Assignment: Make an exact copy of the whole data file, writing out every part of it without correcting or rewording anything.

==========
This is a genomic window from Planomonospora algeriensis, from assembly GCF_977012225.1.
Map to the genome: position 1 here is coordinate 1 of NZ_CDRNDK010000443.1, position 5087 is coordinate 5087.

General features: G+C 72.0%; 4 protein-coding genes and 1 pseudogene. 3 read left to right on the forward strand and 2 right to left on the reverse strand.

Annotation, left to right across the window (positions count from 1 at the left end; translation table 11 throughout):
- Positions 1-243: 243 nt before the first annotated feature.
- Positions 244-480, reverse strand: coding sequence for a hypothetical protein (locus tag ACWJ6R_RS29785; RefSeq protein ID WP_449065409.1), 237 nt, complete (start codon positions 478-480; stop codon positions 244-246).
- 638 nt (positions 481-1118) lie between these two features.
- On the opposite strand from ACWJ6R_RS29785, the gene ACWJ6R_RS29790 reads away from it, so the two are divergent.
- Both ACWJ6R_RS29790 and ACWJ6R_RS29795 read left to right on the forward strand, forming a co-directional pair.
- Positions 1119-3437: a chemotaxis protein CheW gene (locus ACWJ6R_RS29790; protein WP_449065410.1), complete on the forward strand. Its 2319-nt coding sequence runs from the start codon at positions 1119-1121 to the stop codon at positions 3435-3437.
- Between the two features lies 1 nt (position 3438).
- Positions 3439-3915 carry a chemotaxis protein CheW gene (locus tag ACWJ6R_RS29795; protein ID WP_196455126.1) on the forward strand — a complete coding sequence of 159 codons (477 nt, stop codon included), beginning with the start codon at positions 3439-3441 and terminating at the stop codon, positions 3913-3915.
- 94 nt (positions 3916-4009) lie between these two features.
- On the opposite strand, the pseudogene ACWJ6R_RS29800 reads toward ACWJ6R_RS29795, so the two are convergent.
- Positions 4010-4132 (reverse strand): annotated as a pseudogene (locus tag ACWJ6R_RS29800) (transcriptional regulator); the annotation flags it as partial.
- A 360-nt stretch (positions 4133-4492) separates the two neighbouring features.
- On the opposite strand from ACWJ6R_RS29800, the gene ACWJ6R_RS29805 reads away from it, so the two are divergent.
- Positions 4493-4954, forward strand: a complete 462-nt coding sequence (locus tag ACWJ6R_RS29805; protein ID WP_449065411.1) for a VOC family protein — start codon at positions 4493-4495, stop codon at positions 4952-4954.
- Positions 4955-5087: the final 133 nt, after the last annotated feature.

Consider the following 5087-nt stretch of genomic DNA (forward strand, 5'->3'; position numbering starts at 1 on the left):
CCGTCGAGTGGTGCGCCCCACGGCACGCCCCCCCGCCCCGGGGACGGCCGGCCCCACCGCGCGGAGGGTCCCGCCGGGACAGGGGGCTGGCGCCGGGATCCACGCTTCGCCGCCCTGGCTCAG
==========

This is a genomic window from Planomonospora algeriensis, from assembly GCF_977012225.1.
Map to the genome: position 1 here is coordinate 1 of NZ_CDRNDK010000443.1, position 5087 is coordinate 5087.

General features: G+C 72.0%; 4 protein-coding genes and 1 pseudogene. 3 read left to right on the forward strand and 2 right to left on the reverse strand.

Annotation, left to right across the window (positions count from 1 at the left end; translation table 11 throughout):
- Positions 1-243: 243 nt before the first annotated feature.
- Positions 244-480, reverse strand: coding sequence for a hypothetical protein (locus tag ACWJ6R_RS29785; RefSeq protein ID WP_449065409.1), 237 nt, complete (start codon positions 478-480; stop codon positions 244-246).
- 638 nt (positions 481-1118) lie between these two features.
- On the opposite strand from ACWJ6R_RS29785, the gene ACWJ6R_RS29790 reads away from it, so the two are divergent.
- Both ACWJ6R_RS29790 and ACWJ6R_RS29795 read left to right on the forward strand, forming a co-directional pair.
- Positions 1119-3437: a chemotaxis protein CheW gene (locus ACWJ6R_RS29790; protein WP_449065410.1), complete on the forward strand. Its 2319-nt coding sequence runs from the start codon at positions 1119-1121 to the stop codon at positions 3435-3437.
- Between the two features lies 1 nt (position 3438).
- Positions 3439-3915 carry a chemotaxis protein CheW gene (locus tag ACWJ6R_RS29795; protein ID WP_196455126.1) on the forward strand — a complete coding sequence of 159 codons (477 nt, stop codon included), beginning with the start codon at positions 3439-3441 and terminating at the stop codon, positions 3913-3915.
- 94 nt (positions 3916-4009) lie between these two features.
- On the opposite strand, the pseudogene ACWJ6R_RS29800 reads toward ACWJ6R_RS29795, so the two are convergent.
- Positions 4010-4132 (reverse strand): annotated as a pseudogene (locus tag ACWJ6R_RS29800) (transcriptional regulator); the annotation flags it as partial.
- A 360-nt stretch (positions 4133-4492) separates the two neighbouring features.
- On the opposite strand from ACWJ6R_RS29800, the gene ACWJ6R_RS29805 reads away from it, so the two are divergent.
- Positions 4493-4954, forward strand: a complete 462-nt coding sequence (locus tag ACWJ6R_RS29805; protein ID WP_449065411.1) for a VOC family protein — start codon at positions 4493-4495, stop codon at positions 4952-4954.
- Positions 4955-5087: the final 133 nt, after the last annotated feature.

Consider the following 5087-nt stretch of genomic DNA (forward strand, 5'->3'; position numbering starts at 1 on the left):
CCGTCGAGTGGTGCGCCCCACGGCACGCCCCCCCGCCCCGGGGACGGCCGGCCCCACCGCGCGGAGGGTCCCGCCGGGACAGGGGGCTGGCGCCGGGATCCACGCTTCGCCGCCCTGGCTCAG